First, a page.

That said, while living in L.A., Hinton and his family shared a backyard fence with O.J. and Nicole Simpson. He tells a couple of revealing stories about them. MANITOBA mystery writer Doug Whiteway, who writes under the name C.C. Benison, offers up a “whydunit” in his latest book, Paul is Dead.
Whiteway/Benison, who wrote the Father Christmas series of mysteries about an Anglican priest who turns sleuth, takes a different approach to crime in his new book. Paul is Dead begins with an act of violence at a youthful cottage getaway, then explores the ramifications of that act four decades later, when two of the survivors are brought back to the cottage and must try to determine why the crime occurred.
He launches the novel Sunday at
3 p.m. at Whodunit Mystery Bookstore
(165 Lilac St.).
Winnipeg poet and writing instructor Sally Ito explores her family’s history amid the context of the Second World War and its aftermath in her new work of creative non-fiction, The Emperor’s Orphans.
Ito launches the new book, published by Winnipeg’s Turnstone Press, on Monday at 7 p.m. at the Grant Park location of McNally Robinson Booksellers. She tells the story of family members who travelled back and forth from Canada to Japan and explores family secrets and the search for home and belonging.
Winnipeg readers have the chance to meet the 2011 British new writer of the year — and author of the international bestseller When God Was a Rabbit — Monday at 7:30 p.m. at McNally Robinson’s Grant Park location.
Actor-turned-author Sarah Winman will read from and sign her third novel, Tin Man (Penguin Canada), in conversation with broadcaster and instructor Joanne Kelly.
Giller Prize-winning novelist Elizabeth Hay turns her attention to her own family’s story in her new work of non-fiction, All Things Consoled: A Daughter’s Memoir.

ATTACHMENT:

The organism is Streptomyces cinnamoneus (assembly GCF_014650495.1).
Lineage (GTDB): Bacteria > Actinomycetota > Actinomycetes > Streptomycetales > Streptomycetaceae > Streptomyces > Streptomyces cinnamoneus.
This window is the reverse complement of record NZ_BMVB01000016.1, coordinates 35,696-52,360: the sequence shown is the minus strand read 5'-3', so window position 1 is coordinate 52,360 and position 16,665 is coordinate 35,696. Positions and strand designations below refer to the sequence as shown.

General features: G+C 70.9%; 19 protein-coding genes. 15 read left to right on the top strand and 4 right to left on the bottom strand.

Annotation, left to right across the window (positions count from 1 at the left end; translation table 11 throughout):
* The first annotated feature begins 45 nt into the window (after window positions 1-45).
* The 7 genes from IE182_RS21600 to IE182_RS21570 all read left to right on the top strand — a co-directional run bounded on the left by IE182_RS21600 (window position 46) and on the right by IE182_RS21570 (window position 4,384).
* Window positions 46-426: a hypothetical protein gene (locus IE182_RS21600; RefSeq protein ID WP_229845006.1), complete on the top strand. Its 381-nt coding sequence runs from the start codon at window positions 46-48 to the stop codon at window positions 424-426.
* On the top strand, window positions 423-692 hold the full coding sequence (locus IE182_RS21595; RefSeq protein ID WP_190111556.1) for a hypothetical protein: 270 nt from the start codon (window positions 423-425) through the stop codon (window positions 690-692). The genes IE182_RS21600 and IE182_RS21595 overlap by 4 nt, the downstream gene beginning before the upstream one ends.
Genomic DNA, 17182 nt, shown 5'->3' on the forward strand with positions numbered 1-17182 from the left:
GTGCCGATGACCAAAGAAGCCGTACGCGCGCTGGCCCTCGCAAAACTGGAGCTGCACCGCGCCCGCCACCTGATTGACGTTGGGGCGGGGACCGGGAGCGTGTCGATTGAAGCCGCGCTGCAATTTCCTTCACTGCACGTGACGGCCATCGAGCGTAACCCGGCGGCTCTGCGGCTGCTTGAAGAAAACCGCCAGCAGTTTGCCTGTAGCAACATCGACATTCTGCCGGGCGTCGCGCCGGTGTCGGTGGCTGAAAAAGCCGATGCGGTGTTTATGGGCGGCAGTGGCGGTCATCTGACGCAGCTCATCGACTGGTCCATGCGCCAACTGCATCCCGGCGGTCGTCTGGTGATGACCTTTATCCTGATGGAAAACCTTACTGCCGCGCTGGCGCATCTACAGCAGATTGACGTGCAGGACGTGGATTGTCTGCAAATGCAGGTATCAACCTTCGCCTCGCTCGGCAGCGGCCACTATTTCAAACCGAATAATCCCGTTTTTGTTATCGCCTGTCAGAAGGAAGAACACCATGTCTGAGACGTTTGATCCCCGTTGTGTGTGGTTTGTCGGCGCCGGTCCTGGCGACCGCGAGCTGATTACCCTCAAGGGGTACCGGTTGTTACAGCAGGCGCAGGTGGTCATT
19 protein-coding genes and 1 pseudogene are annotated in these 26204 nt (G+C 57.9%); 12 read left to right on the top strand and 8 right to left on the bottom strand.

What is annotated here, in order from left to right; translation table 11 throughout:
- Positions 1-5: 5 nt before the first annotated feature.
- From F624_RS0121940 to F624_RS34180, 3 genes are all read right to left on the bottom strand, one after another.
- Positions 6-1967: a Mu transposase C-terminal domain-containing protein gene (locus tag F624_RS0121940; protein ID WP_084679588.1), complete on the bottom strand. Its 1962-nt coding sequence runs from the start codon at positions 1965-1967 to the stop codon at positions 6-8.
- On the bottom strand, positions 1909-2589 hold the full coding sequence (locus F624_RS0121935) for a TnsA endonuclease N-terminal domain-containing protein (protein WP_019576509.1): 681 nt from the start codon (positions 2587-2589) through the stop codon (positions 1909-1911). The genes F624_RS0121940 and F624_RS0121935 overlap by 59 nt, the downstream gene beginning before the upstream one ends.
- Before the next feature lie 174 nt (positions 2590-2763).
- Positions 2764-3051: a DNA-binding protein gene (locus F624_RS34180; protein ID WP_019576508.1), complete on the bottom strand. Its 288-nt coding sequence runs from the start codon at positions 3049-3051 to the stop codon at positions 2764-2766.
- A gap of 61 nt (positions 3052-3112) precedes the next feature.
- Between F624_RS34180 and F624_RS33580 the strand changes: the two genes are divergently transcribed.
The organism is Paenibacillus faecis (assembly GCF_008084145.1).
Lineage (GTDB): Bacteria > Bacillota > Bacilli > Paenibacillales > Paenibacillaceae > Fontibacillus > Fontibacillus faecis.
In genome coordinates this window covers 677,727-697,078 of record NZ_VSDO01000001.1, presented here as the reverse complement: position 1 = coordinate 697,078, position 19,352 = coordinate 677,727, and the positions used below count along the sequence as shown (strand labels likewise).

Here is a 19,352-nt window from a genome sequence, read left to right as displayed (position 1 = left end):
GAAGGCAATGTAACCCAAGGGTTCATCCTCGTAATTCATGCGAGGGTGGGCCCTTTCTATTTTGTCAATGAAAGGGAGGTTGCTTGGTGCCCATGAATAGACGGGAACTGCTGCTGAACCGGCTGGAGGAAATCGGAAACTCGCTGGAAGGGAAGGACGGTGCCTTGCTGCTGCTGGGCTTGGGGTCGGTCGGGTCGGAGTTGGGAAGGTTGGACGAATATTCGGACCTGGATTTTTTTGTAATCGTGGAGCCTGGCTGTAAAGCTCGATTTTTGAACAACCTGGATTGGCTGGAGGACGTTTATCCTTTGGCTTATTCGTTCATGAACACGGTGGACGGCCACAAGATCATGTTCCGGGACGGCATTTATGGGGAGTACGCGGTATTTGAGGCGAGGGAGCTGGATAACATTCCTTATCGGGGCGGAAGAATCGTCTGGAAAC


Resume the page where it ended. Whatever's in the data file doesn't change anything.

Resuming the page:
Hay, author of the Giller Prizewinning Late Nights on Air as well as Alone in the Classroom, writes about her childhood with her parents and how her life and theirs changed when they became dependent on her.
She will read from the work and chat with University of Winnipeg professor and memoirist Kathleen Venema on Thursday at 7 p.m. at McNally Robinson’s Grant Park location.
Former Winnipegger Steven Erikson takes a turn into science fiction after his bestselling 10-book fantasy series, The Malazan Book of the Fallen.
Erikson, who sold millions of copies of the Malazan series, tells a story of first contact with extraterrestrials, which explores what would happen if humans lost the ability to hurt each other, in his new novel Rejoice, a Knife to the Heart (Promontory Press). He launches the book Thursday at
7:30 p.m. at McNally Robinson’s Grant Park location.
Most Winnipeggers first heard of the existence of the former Métis community Rooster Town during the recent conflict over development of the Parker Lands in southwest Winnipeg.
University of Winnipeg social geographer Evelyn Peters tells the story of the community in Rooster Town: The History of an Urban Métis Community, 1901-1961 (University of Manitoba Press). Peters launches the book on Friday at 7 p.m. at the Grant Park McNally Robinson location.
The annual Friends of the Winnipeg Public Library used book sale runs next weekend at Grant Park High School.
Organizers promise 60 tables of books, CDs, DVDs and LPs. The sale runs Oct. 20 from 10 a.m. to 6 p.m. and Oct. 21 from 11 a.m. to 4 p.m., with sales supporting the library.